Dinh Q. Lê

Dinh Q. Lê was invited to the Neiman Center in 2011 to collaborate with Neiman Center Shop Manager Gregory Santos on an edition of prints inspired by the September 2011 Occupy Wall Street movement, along with other concurrent international protest movements. The result is Fragile Springs, a portfolio of 10 screenprints with varnish in a laser-engraved aluminum box. Ten countries are the subjects of Fragile Springs: Burma, Iran, Iraq, Libya, Thailand, Tibet, Tunisia, Ukraine, Vietnam, and Yemen. In a conversation with Moira Roth, LĂȘ describes his time in New York during his collaboration:

Occupy Wall Street was in the air and the revolutions and protest in the Middle East were still happening and Libya had finally gotten rid of Gaddafi. In Vietnam the young people were learning how to protest again and to make their voices heard. I spent time that weekend browsing around on the Internet and became intrigued by how each revolution had been assigned a name and a color. There was the Orange Revolution in the Ukraine, the Green Revolution in Iran the Pink Revolution in Yemen, the Red Revolution in Thailand, and the Saffron Revolution in Burma. It was interesting to see how the use of a single color gave such a collective sense to each movement. But I also kept asking myself: Who are the people in the crowd? Whom do I look for that I can connect to somehow? When you look at a crowd, you always look for the one person whom you connect to.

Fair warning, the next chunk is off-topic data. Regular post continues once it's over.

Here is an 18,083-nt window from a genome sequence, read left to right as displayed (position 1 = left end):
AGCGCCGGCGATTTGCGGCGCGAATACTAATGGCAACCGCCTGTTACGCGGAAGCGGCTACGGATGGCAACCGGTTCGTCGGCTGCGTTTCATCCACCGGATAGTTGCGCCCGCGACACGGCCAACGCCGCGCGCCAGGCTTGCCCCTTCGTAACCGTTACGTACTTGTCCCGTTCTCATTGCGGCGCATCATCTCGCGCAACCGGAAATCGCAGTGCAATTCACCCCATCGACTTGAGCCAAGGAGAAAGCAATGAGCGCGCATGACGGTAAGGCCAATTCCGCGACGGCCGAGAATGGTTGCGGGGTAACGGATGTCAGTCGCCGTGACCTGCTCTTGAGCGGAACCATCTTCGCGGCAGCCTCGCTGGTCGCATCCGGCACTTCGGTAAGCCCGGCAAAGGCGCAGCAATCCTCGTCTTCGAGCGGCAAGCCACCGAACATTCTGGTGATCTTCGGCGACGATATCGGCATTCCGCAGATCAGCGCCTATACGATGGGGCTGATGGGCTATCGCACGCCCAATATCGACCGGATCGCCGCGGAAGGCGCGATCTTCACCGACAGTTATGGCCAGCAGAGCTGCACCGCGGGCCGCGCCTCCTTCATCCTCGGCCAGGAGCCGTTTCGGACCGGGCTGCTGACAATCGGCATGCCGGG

Born in Vietnam in 1968, Dinh Q. Lê is a Vietnamese American fine art photographer. He received his BFA in photography from the University of California, Santa Barbara. Lê continued his education at the School of Visual Arts in New York, where he completed an MFA degree. His artwork includes installation, video, sculpture, urban intervention and now prints. He lives and works in both Vietnam and Los Angeles. Lê is represented by PPOW Gallery in New York. His work can be found in the collections of the Museum of Modern Art (New York) and the San Francisco Museum of Modern Art.